Young dolphins, within the first few months of life, display their creativity by creating a unique sound. These bleats, chirps and squeaks amount to a novel possession in the animal kingdom — a label that conveys an identity, comparable to a human name.
These labels are called signature whistles, and they play an essential role in creating and keeping relationships among dolphins. While the development of a signature whistle is influenced by learning from other dolphins, each whistle still varies in volume, frequency, pitch and length.
Scientists have studied signature whistles for over 50 years and have made significant gains in understanding how whistles are used and why. But what is less understood are the exact factors that influence these varying styles used to broadcast a singular creature’s existence.
A study published Thursday on dolphins in the Mediterranean Sea now claims that two influences best explain the differences among signature whistles: the local ocean environment and the demographics of different dolphin populations.
For example, the scientists found dolphins who live in regions with more seagrass have signature whistles that are higher in pitch and shorter in length when compared to those who live in areas where the seafloor is muddier. Meanwhile, dolphins in smaller groups had whistles that changed pitch more often than dolphins in larger groups.
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The results, published in the journal Scientific Reports,support the idea that dolphins create signature whistles that best fit their local habitat.
“A signature whistle is often said to be similar to a name because it is individually distinct and serves to identify the animal,” said Brittany Jones, a postdoctoral research fellow at the National Marine Mammal Foundation who was not a part of this study.
The main difference, Jones said, is that the owner of the signature whistle uses it more often than other dolphins, whereas other people use our names more than we do. She also compares signature whistles to our distinctive voice, which can convey information about identity, proximity and emotional states.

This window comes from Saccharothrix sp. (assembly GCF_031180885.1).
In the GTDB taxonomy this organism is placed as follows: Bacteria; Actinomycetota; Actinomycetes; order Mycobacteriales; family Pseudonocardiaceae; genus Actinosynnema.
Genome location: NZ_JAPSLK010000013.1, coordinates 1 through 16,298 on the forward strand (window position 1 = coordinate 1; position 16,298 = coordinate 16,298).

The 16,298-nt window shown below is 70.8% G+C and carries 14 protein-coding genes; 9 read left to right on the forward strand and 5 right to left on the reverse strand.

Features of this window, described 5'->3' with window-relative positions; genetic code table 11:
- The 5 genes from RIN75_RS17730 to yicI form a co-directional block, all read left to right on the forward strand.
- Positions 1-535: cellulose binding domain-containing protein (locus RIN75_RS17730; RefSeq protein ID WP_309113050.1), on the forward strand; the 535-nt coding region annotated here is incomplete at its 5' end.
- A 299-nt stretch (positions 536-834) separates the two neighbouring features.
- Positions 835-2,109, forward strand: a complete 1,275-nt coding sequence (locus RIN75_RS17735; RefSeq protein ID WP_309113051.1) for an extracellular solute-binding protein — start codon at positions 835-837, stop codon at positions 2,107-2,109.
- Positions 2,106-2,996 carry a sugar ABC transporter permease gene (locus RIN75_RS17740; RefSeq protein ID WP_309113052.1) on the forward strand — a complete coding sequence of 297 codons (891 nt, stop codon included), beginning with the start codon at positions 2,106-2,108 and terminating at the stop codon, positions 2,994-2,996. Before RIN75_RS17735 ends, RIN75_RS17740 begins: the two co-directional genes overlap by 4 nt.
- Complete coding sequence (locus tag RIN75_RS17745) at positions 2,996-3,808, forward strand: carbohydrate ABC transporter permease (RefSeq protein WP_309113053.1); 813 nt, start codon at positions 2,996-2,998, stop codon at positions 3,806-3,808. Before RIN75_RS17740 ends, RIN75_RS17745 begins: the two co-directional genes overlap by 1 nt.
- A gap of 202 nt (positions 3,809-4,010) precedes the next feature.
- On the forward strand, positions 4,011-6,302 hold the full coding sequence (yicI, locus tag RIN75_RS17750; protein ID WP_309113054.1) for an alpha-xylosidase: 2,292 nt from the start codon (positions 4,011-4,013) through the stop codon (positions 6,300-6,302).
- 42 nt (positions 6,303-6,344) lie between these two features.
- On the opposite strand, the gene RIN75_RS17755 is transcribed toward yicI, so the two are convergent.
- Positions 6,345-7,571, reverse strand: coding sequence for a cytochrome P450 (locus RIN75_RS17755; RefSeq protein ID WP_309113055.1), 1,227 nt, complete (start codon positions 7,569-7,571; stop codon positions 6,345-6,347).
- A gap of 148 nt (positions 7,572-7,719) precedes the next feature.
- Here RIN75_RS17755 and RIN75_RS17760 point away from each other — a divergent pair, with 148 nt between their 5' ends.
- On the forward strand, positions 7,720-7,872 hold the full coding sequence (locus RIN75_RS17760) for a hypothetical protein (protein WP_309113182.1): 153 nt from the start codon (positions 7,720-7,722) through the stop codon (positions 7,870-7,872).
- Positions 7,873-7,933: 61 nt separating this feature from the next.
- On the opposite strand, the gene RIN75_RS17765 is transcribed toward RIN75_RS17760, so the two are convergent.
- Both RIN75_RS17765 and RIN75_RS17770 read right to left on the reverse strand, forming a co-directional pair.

In 2013, researchers discovered that dolphins imitate another’s signature whistle to re-establish contact, at times adding parts of their signature whistle to the call. Meanwhile, in 2018 a study on male bottlenose dolphins found that they retain their “names” into adulthood just like females — it was previously thought males abandoned their signature whistle to adopt the same whistle as their alliance groups.
In turn, scientists believe dolphins — like people and probably elephants — are capable of long-term social recognition. Dolphins can remember other dolphins after 20 or more years without contact by remembering their whistles, said Jason Bruck, an assistant professor at Stephen F. Austin State University.
Bruck was not a part of the research but is the first author of a recent study published in Science Advances that found bottlenose dolphins identify their acquaintances through signature whistles — and the unique taste of each other’s urine.